Last month, I highlighted some of the most impactful, talked-about, or interesting articles published across the spectrum of medical journals from the past year. Here are a few more key studies from 2017. As always, it is impossible to cover every important article or to cover them in the detail they deserve. Let this serve as a jumping-off point into the maelstrom, but I always encourage you to visit the primary source before making changes to your practice.
Prevalence of Pulmonary Embolism Among Patients Hospitalized for Syncope1
This controversial trial, PESIT, approached the issue of the prevalence of pulmonary embolism (PE) in syncope by mandating a D-dimer-based protocol for all patients admitted to the hospital with a diagnosis of syncope. Using their protocol, they found that nearly one in six patients admitted were diagnosed with PE. These data are not generalizable, as it does not appear an adequate emergency department workup for PE was performed initially, and it does not account for the vast cohort of patients with likely benign causes who were discharged rather than admitted. ED discharges were excluded.
Yield of CT Pulmonary Angiography in Emergency Department When Providers Override Evidence-Based Clinical Decision Support2
Perhaps your emergency department has jumped on the bandwagon of decision support for imaging in PE, where alerts pop up decrying your overuse and mandating formal risk stratification or D-dimer testing. This retrospective study looked at the imaging results when clinicians ignored these nagging prompts intended to shepherd them along the approved diagnostic pathway. In the pathway-adherent group, yield of CT pulmonary angiogram for PE was 11.2 percent, while yield in those who went off the rails was only 4.2 percent. While the pathway-adherent results are still unimpressive, the result of ignoring the decision-support is truly dismal and wasteful.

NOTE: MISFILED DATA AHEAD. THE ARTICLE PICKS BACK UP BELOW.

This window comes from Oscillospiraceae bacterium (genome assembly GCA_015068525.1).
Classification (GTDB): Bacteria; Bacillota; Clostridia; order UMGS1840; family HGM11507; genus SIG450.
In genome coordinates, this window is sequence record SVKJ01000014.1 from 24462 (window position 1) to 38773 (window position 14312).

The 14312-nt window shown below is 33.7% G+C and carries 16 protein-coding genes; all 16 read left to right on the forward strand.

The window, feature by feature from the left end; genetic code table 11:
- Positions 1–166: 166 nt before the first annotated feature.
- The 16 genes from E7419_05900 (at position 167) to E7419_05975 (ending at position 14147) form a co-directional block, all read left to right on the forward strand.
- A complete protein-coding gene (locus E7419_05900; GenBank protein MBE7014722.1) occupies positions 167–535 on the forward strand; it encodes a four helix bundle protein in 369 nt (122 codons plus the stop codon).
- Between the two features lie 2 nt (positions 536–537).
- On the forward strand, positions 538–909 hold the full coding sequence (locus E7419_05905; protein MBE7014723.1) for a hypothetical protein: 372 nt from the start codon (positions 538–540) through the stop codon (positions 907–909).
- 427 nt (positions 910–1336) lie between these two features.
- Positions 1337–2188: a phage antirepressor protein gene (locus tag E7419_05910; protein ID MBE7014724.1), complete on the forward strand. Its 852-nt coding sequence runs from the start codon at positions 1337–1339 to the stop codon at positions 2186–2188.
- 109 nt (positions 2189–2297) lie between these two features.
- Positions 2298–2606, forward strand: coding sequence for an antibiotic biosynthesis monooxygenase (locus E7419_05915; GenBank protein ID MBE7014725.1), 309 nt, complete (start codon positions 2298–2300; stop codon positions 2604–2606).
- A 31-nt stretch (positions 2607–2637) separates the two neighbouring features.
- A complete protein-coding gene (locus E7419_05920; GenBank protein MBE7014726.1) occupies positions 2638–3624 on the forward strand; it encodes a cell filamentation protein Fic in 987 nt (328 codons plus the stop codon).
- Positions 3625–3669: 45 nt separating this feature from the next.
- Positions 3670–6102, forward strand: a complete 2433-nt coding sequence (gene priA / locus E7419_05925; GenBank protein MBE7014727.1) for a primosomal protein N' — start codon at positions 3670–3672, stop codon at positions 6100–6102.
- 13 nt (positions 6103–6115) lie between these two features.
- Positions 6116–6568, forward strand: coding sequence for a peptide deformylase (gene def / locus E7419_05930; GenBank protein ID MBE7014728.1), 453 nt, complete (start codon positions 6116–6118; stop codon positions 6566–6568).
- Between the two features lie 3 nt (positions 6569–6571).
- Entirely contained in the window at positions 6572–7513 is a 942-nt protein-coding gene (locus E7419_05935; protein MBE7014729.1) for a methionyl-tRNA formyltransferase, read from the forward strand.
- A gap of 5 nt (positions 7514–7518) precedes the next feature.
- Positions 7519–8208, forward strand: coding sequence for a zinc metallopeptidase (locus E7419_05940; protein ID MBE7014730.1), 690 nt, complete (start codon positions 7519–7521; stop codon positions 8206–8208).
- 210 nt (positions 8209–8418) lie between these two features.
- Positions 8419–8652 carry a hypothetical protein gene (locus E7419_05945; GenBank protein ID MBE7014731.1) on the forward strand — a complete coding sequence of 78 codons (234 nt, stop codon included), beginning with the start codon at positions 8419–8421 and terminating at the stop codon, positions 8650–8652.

Simplified Diagnostic Management of Suspected Pulmonary Embolism (the YEARS Study): A Prospective, Multicentre, Cohort Study3
Have you ever felt backed into a corner by the test threshold for D-dimer? Some analyses have advocated doubling the cutoff in a low-risk population, and this prospective multicenter trial puts it into practice. Unless patients have hemoptysis, obvious clinical manifestations of extremity venous thromboembolism, or PE as the most likely diagnosis, it is safe to do so. Furthermore, no CT pulmonary angiography examinations were performed without first checking a D-dimer, another practice change from our traditional Wells’-based risk stratification.
Effect of Early Tranexamic Acid Administration on Mortality, Hysterectomy, and Other Morbidities in Women with Post-Partum Haemorrhage (WOMAN): An International, Randomized, Double-Blind, Placebo-Controlled Trial4
It has been a few years since tranexamic acid first rose to prominence in contemporary medicine following its popularization in bleeding trauma patients. This antifibrinolytic is inexpensive, is readily available, and does not appear to be associated with substantial adverse effects when administered promptly. This trial considered its use in women with postpartum hemorrhage, primarily in low-resource settings in Africa. There is a tiny mortality advantage associated with its use, but it is worth noting most women enrolled were very anemic at baseline and lacked modern supportive medical care.
Idarucizumab for Dabigatran Reversal–Full Cohort Analysis5
Good news! The full publication has finally arrived reporting outcomes for the entire planned cohort of patients in a trial reversing dabigatran-related bleeding with idarucizumab. Bad news! Lacking a control arm for comparison, there is minimal clinically useful information, and the sample size is small enough to obscure any reliable safety information. Idarucizumab is still probably clinically useful, but it should likely not be utilized unless all alternative supportive care options have been exhausted.